Amazon.com Inc.’s self-driving unit Zoox will start testing autonomous cars in Seattle, bringing the robotaxi maker closer to its parent company and a pool of engineers it sees as key to launching commercially.
Foster City, Calif.-based Zoox will deploy a fleet of Toyota Highlander vehicles retrofitted with its sensor technology and autonomous-driving software. The company hopes Seattle’s climate will help prepare its technology to drive in a wider range of environments. Currently Zoox is testing vehicles in the comparatively drier precincts of Las Vegas, San Francisco and its hometown. Zoox will also open an office in Seattle next year.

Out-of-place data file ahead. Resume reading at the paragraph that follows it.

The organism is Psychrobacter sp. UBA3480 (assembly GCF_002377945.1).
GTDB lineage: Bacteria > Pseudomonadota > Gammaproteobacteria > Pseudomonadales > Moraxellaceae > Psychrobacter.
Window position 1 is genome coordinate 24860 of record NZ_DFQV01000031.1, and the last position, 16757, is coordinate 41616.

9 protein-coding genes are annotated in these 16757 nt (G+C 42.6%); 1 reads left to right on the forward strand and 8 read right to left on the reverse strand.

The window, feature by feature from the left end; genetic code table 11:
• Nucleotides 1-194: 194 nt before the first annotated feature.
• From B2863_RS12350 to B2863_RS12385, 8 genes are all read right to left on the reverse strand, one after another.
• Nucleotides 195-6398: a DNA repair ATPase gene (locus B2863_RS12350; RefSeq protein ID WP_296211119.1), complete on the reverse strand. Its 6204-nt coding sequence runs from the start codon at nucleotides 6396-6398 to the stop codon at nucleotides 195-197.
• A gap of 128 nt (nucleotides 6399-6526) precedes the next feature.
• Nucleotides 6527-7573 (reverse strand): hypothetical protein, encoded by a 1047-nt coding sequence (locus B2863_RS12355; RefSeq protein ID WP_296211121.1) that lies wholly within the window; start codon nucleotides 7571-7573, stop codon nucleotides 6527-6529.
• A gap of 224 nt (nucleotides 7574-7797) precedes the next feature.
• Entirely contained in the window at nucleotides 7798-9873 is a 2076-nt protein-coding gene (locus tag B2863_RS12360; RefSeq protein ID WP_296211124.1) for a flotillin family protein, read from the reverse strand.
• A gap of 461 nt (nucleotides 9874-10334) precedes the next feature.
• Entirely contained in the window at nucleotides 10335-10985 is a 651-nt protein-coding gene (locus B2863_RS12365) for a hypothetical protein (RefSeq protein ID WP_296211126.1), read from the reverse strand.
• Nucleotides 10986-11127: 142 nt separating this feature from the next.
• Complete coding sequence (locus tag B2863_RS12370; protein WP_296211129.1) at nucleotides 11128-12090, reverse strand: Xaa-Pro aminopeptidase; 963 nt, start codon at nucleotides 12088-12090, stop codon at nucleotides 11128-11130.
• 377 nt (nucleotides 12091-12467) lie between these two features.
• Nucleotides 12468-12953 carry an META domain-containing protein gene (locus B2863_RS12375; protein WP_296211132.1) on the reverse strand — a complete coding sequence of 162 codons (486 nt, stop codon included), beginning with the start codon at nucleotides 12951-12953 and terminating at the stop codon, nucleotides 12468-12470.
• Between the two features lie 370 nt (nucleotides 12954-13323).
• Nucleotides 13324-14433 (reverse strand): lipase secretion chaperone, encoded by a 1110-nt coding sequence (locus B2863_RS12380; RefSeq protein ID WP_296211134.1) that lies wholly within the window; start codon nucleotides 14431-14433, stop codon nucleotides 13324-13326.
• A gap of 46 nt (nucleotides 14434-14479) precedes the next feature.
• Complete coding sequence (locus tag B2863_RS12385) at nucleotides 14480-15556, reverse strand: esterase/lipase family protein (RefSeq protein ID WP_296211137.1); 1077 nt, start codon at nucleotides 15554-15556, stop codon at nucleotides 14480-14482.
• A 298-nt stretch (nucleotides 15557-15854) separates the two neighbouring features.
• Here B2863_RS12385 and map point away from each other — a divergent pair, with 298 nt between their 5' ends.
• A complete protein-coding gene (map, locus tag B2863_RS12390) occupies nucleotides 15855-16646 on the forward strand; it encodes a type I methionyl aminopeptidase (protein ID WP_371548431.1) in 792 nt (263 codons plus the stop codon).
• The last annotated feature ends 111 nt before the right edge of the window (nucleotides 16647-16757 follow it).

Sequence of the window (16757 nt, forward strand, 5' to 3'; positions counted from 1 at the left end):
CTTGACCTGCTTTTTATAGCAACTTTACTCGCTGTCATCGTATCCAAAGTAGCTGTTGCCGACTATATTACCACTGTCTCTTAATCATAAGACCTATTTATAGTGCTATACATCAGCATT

“Seattle is not a hot spot of autonomous vehicle engineering yet. But it’s absolutely a hot bed of computer scientists in general,” Zoox co-founder and Chief Technology Officer Jesse Levinson said in an interview. “Seattle’s weather is also a big reason, to put the Zoox vehicle through inclement weather testing and see how water impacts the sensors.”
A growing number of autonomous-technology startups are expanding their testing outside of the Bay Area, long a locus of activity for the nascent industry. Like Zoox, many are looking to create fleets of robotaxis. General Motors plans to manufacture an autonomous vehicle called the Origin. The Detroit automaker says it hoped to start charging for rides as soon as next year and aims to reach $50 billion in revenue, Bloomberg reported earlier this month.